With a population in excess of 90 million people, the dragon-shaped nation of Vietnam is a relative newcomer to the world of tourism. Opening its doors to those of foreign descent less than 20 years prior, it is remarkable to see how this ancient nation is still defining itself as it becomes one of the most popular destinations in the world. Comprising breathtaking landscapes, stunning history and some of the most unique culture in the world, Vietnam is the perfect candidate for a TBD-part series I would like to call: A Slightly-Biased, Somewhat Stereotypical Overview of Vietnam.
With Part 1 focusing on each and every of the 90 million persons encompassing its lands, it is no easy feat to encapsulate the characteristics shared by all, as the cultures are so varied just within regions, cities, and even the neighborhoods themselves. With that being said, I am not one to shy away from a partially-sarcastic "stereotyping" of a populous faction of sorts, and thus, as to simplify the process, have decided to divide the population into 3 distinct groups:
Group 1 = Tourist-Based (The Good) - Comprising employees of hotels and guesthouses, tour guides and all others whose daily lives are directly involved with those from foreign lands, you will find this well-spoken faction (ignoring grammar and pronunciation of 1/8th of letters) to be one of the friendliest and giving factions of all Vietnamese people. No question, no favor, no request is too much for these individuals, willing to go above and beyond their "everyday duties" to ensure a higher standard is met.
Whether in a $10/night dorm bed, or $400/night resort, the same expectation of service is instilled in all, creating a truly authentic experience for those who choose to visit. Need a new towel, you will find an apologetic maid embarrassed she did not read your mind for one in the first place. Looking for somewhere to eat, you will be walked down the road and have a table hand-picked for you (potentially even hand-fed if that is something you would prefer). Something you did not like? You will see a stunned reaction as if you had just announced the death of their first-born child. And in the end, your satisfaction will always be requested with the simple, impossible-to-say-no-to question of "was everything (insert extreme adjective here)?" (e.g. incredible, amazing, fantastic, amazingly fantastically incredible). Yes, yes it was.
Group 2 = Tourist-Based (The Bad) - Commonly referred to as "touts" or "hawkers," these individuals, while making a living off tourism, typically have absolutely nothing to do with it after the sale is complete. While appearing from nowhere, yet seemingly being everywhere, this assemblage of "traders" utilize a variety of tactics as to ensure they cause as much annoyance as possible:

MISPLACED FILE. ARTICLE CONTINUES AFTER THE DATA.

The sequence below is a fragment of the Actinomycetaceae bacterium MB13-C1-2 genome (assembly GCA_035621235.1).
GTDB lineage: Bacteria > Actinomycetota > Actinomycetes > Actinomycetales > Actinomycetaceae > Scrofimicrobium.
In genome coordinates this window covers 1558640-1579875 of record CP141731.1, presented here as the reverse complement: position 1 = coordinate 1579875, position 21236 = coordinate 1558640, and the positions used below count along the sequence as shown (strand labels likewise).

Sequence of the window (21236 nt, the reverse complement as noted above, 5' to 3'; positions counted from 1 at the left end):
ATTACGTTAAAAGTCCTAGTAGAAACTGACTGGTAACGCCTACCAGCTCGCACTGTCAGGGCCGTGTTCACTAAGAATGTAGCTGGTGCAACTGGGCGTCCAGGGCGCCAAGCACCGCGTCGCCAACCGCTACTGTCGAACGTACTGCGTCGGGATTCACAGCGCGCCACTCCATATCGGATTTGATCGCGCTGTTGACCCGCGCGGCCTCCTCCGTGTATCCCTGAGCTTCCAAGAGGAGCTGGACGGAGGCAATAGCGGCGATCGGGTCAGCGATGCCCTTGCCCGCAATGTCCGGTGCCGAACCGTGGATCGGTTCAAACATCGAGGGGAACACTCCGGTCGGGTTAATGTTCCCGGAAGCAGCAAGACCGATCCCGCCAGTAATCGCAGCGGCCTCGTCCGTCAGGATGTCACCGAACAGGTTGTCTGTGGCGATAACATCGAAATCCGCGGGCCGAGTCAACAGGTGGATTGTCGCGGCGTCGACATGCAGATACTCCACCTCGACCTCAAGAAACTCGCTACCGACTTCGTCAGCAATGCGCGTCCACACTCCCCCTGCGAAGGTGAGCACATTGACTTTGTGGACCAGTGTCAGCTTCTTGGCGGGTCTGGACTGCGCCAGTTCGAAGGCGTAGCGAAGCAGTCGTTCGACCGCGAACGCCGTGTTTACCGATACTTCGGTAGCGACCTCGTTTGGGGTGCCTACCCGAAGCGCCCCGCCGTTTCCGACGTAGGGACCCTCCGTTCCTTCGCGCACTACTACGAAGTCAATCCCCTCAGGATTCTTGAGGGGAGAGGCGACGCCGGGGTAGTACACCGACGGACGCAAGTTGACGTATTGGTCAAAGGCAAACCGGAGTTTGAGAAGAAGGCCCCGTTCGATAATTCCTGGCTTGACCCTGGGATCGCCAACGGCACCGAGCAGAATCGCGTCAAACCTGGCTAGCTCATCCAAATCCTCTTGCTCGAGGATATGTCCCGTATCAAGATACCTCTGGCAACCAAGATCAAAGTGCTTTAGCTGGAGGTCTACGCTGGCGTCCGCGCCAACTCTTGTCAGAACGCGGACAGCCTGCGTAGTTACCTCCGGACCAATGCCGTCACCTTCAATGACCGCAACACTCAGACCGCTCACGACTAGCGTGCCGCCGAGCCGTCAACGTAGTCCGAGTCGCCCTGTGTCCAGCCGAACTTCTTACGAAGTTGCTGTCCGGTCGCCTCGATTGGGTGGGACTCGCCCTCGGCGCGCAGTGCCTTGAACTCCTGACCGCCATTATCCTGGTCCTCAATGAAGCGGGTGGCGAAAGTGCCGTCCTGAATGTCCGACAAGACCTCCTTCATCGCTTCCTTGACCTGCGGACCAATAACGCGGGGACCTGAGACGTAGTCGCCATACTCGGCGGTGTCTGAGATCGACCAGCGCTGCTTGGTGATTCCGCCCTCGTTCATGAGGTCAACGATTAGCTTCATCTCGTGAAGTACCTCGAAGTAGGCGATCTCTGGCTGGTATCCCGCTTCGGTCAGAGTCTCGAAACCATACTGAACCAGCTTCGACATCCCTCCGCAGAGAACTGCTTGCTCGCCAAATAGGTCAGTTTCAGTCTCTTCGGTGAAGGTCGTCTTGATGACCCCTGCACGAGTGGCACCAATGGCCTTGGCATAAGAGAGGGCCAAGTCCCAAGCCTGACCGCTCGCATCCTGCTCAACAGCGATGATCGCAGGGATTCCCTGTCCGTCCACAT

Overall, despite comprising the lowest percentage of all the groups in terms of population, this faction appears to be the most numerous just based on the day-to-day interaction one is forced into due to their "overly-present" existence.
Group 3 = Everyone Else - The final group of individuals encountered within Vietnam were those with no interaction whatsoever to tourists, aside from the street-side passage on a periodic basis. This, the largest group of all, have one goal and one goal only -- Go. No matter what the intended destination, no matter what obstacles lay in their path, they will proceed as intended, with no regard to anything nor anyone along their route. A car, a motobike, a newborn child, a selfie-taking Chinese tourist, it is of no matter. Any semblance of eye contact or a step aside to allow one to pass is absolutely unheard of (and most likely shunned as "anti-go behavior"). Instead, this groups favorite activity is to speed past someone on their motobike, pull directly in front of them, and then stop without the slightest regard to the "dick move" they just completed (consider it a daily occurrence at the minimum). One would think this would cause an exponential rise in road rage, yet, with everyone sharing the same goal, the only thought is: Go.
In the end, regardless of faction, group, or subset within, our experience with the people of Vietnam was an amazing encounter into an incredibly diverse array of individuals. Sure the majority slurp their food with such ferocity, one can't help but wonder when swallowing and/or breathing has time to occur. And sure the notion of "common courtesy" is abandoned just as quickly as a 90-year-old lady is able to shove her way in front of the line in which you have been standing for over an hour. And yeah, snorting, hacking, coughing, spitting, belching and the hawking of phlegm-filled morning loogies are all done with great pride. Yet, the wonderful thing is, nobody is apologetic. Nobody is harboring regrets. Everyone is content with their lives, and how they live them, regardless of "outside opinion." And in the end, isn't that all that really matters? (Answer below)
Answer = No, but it ain't changing, so no point getting all upset over it